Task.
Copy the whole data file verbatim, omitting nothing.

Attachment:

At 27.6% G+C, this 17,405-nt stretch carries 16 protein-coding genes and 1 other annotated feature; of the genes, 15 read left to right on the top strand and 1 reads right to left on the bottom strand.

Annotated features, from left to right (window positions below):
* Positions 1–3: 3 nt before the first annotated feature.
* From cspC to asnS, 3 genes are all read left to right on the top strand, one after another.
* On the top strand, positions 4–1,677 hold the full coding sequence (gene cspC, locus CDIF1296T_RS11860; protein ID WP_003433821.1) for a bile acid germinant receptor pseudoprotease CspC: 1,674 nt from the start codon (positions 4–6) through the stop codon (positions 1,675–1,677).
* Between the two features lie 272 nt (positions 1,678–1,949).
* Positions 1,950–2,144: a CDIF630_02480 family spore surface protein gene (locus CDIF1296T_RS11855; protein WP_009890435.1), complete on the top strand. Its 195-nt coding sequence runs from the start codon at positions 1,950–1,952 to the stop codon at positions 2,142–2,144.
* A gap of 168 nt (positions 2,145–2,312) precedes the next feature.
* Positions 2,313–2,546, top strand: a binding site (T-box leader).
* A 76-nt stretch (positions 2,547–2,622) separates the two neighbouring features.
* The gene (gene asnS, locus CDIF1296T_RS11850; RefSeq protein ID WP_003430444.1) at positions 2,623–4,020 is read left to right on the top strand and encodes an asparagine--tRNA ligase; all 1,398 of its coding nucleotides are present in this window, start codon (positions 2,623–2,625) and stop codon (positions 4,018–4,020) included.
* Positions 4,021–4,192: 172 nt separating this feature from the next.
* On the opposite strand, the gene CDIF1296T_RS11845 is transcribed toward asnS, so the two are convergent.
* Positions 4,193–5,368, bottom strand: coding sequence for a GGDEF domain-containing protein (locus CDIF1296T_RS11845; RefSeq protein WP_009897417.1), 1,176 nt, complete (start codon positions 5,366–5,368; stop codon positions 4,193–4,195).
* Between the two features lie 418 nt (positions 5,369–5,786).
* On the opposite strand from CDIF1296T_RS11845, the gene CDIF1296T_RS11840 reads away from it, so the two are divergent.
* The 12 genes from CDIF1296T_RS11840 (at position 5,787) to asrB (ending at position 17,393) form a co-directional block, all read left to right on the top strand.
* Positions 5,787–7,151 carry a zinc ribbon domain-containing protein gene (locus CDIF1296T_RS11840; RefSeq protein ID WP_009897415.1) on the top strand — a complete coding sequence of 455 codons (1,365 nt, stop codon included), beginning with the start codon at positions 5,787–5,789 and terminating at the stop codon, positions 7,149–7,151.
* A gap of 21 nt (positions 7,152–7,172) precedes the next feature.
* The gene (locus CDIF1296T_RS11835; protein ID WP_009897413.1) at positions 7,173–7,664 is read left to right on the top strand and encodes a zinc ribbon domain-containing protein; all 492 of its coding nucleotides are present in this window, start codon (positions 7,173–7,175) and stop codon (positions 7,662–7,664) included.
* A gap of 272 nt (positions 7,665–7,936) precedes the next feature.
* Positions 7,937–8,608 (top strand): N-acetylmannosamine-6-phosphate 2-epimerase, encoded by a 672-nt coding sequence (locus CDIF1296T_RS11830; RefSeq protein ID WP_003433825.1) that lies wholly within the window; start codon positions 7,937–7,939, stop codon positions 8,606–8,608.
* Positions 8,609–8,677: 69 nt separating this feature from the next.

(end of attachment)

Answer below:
At 27.6% G+C, this 17,405-nt stretch carries 16 protein-coding genes and 1 other annotated feature; of the genes, 15 read left to right on the top strand and 1 reads right to left on the bottom strand.

Annotated features, from left to right (window positions below):
* Positions 1–3: 3 nt before the first annotated feature.
* From cspC to asnS, 3 genes are all read left to right on the top strand, one after another.
* On the top strand, positions 4–1,677 hold the full coding sequence (gene cspC, locus CDIF1296T_RS11860; protein ID WP_003433821.1) for a bile acid germinant receptor pseudoprotease CspC: 1,674 nt from the start codon (positions 4–6) through the stop codon (positions 1,675–1,677).
* Between the two features lie 272 nt (positions 1,678–1,949).
* Positions 1,950–2,144: a CDIF630_02480 family spore surface protein gene (locus CDIF1296T_RS11855; protein WP_009890435.1), complete on the top strand. Its 195-nt coding sequence runs from the start codon at positions 1,950–1,952 to the stop codon at positions 2,142–2,144.
* A gap of 168 nt (positions 2,145–2,312) precedes the next feature.
* Positions 2,313–2,546, top strand: a binding site (T-box leader).
* A 76-nt stretch (positions 2,547–2,622) separates the two neighbouring features.
* The gene (gene asnS, locus CDIF1296T_RS11850; RefSeq protein ID WP_003430444.1) at positions 2,623–4,020 is read left to right on the top strand and encodes an asparagine--tRNA ligase; all 1,398 of its coding nucleotides are present in this window, start codon (positions 2,623–2,625) and stop codon (positions 4,018–4,020) included.
* Positions 4,021–4,192: 172 nt separating this feature from the next.
* On the opposite strand, the gene CDIF1296T_RS11845 is transcribed toward asnS, so the two are convergent.
* Positions 4,193–5,368, bottom strand: coding sequence for a GGDEF domain-containing protein (locus CDIF1296T_RS11845; RefSeq protein WP_009897417.1), 1,176 nt, complete (start codon positions 5,366–5,368; stop codon positions 4,193–4,195).
* Between the two features lie 418 nt (positions 5,369–5,786).
* On the opposite strand from CDIF1296T_RS11845, the gene CDIF1296T_RS11840 reads away from it, so the two are divergent.
* The 12 genes from CDIF1296T_RS11840 (at position 5,787) to asrB (ending at position 17,393) form a co-directional block, all read left to right on the top strand.
* Positions 5,787–7,151 carry a zinc ribbon domain-containing protein gene (locus CDIF1296T_RS11840; RefSeq protein ID WP_009897415.1) on the top strand — a complete coding sequence of 455 codons (1,365 nt, stop codon included), beginning with the start codon at positions 5,787–5,789 and terminating at the stop codon, positions 7,149–7,151.
* A gap of 21 nt (positions 7,152–7,172) precedes the next feature.
* The gene (locus CDIF1296T_RS11835; protein ID WP_009897413.1) at positions 7,173–7,664 is read left to right on the top strand and encodes a zinc ribbon domain-containing protein; all 492 of its coding nucleotides are present in this window, start codon (positions 7,173–7,175) and stop codon (positions 7,662–7,664) included.
* A gap of 272 nt (positions 7,665–7,936) precedes the next feature.
* Positions 7,937–8,608 (top strand): N-acetylmannosamine-6-phosphate 2-epimerase, encoded by a 672-nt coding sequence (locus CDIF1296T_RS11830; RefSeq protein ID WP_003433825.1) that lies wholly within the window; start codon positions 7,937–7,939, stop codon positions 8,606–8,608.
* Positions 8,609–8,677: 69 nt separating this feature from the next.